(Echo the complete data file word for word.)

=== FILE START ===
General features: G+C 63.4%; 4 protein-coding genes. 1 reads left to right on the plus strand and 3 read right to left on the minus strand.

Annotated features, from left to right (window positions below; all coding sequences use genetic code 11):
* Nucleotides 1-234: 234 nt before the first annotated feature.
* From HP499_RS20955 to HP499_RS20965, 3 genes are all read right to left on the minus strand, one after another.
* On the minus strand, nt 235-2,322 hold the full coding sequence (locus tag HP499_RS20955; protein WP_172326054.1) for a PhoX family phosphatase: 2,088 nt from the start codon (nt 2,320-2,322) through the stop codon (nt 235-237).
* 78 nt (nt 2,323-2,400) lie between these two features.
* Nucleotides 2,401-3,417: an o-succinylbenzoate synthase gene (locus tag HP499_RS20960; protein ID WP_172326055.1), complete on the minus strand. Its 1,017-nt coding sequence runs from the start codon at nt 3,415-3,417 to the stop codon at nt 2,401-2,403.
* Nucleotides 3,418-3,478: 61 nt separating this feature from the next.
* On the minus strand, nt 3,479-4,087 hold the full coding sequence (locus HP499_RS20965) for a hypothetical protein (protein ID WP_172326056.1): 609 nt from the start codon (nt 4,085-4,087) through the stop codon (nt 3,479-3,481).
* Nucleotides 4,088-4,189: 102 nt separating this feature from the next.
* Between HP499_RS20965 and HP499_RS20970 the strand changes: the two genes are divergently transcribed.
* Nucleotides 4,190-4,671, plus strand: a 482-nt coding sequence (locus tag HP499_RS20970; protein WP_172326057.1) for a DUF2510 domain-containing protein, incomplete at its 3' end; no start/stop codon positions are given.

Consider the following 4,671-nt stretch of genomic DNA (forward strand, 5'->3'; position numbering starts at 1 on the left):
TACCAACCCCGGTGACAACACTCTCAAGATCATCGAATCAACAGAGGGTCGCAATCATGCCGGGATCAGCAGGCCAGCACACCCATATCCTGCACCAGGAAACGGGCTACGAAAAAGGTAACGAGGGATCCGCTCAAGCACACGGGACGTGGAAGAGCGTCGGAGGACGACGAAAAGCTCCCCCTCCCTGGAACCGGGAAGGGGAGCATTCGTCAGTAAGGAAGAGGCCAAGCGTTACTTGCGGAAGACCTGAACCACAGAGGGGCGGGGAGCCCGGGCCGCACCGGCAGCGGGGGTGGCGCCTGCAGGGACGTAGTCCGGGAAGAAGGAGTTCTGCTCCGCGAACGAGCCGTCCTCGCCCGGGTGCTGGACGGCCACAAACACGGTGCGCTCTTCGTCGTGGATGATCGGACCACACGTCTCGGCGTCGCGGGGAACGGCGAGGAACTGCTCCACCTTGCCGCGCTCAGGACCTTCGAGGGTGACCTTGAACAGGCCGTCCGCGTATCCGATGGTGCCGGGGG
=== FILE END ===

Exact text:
General features: G+C 63.4%; 4 protein-coding genes. 1 reads left to right on the plus strand and 3 read right to left on the minus strand.

Annotated features, from left to right (window positions below; all coding sequences use genetic code 11):
* Nucleotides 1-234: 234 nt before the first annotated feature.
* From HP499_RS20955 to HP499_RS20965, 3 genes are all read right to left on the minus strand, one after another.
* On the minus strand, nt 235-2,322 hold the full coding sequence (locus tag HP499_RS20955; protein WP_172326054.1) for a PhoX family phosphatase: 2,088 nt from the start codon (nt 2,320-2,322) through the stop codon (nt 235-237).
* 78 nt (nt 2,323-2,400) lie between these two features.
* Nucleotides 2,401-3,417: an o-succinylbenzoate synthase gene (locus tag HP499_RS20960; protein ID WP_172326055.1), complete on the minus strand. Its 1,017-nt coding sequence runs from the start codon at nt 3,415-3,417 to the stop codon at nt 2,401-2,403.
* Nucleotides 3,418-3,478: 61 nt separating this feature from the next.
* On the minus strand, nt 3,479-4,087 hold the full coding sequence (locus HP499_RS20965) for a hypothetical protein (protein ID WP_172326056.1): 609 nt from the start codon (nt 4,085-4,087) through the stop codon (nt 3,479-3,481).
* Nucleotides 4,088-4,189: 102 nt separating this feature from the next.
* Between HP499_RS20965 and HP499_RS20970 the strand changes: the two genes are divergently transcribed.
* Nucleotides 4,190-4,671, plus strand: a 482-nt coding sequence (locus tag HP499_RS20970; protein WP_172326057.1) for a DUF2510 domain-containing protein, incomplete at its 3' end; no start/stop codon positions are given.

Consider the following 4,671-nt stretch of genomic DNA (forward strand, 5'->3'; position numbering starts at 1 on the left):
TACCAACCCCGGTGACAACACTCTCAAGATCATCGAATCAACAGAGGGTCGCAATCATGCCGGGATCAGCAGGCCAGCACACCCATATCCTGCACCAGGAAACGGGCTACGAAAAAGGTAACGAGGGATCCGCTCAAGCACACGGGACGTGGAAGAGCGTCGGAGGACGACGAAAAGCTCCCCCTCCCTGGAACCGGGAAGGGGAGCATTCGTCAGTAAGGAAGAGGCCAAGCGTTACTTGCGGAAGACCTGAACCACAGAGGGGCGGGGAGCCCGGGCCGCACCGGCAGCGGGGGTGGCGCCTGCAGGGACGTAGTCCGGGAAGAAGGAGTTCTGCTCCGCGAACGAGCCGTCCTCGCCCGGGTGCTGGACGGCCACAAACACGGTGCGCTCTTCGTCGTGGATGATCGGACCACACGTCTCGGCGTCGCGGGGAACGGCGAGGAACTGCTCCACCTTGCCGCGCTCAGGACCTTCGAGGGTGACCTTGAACAGGCCGTCCGCGTATCCGATGGTGCCGGGGG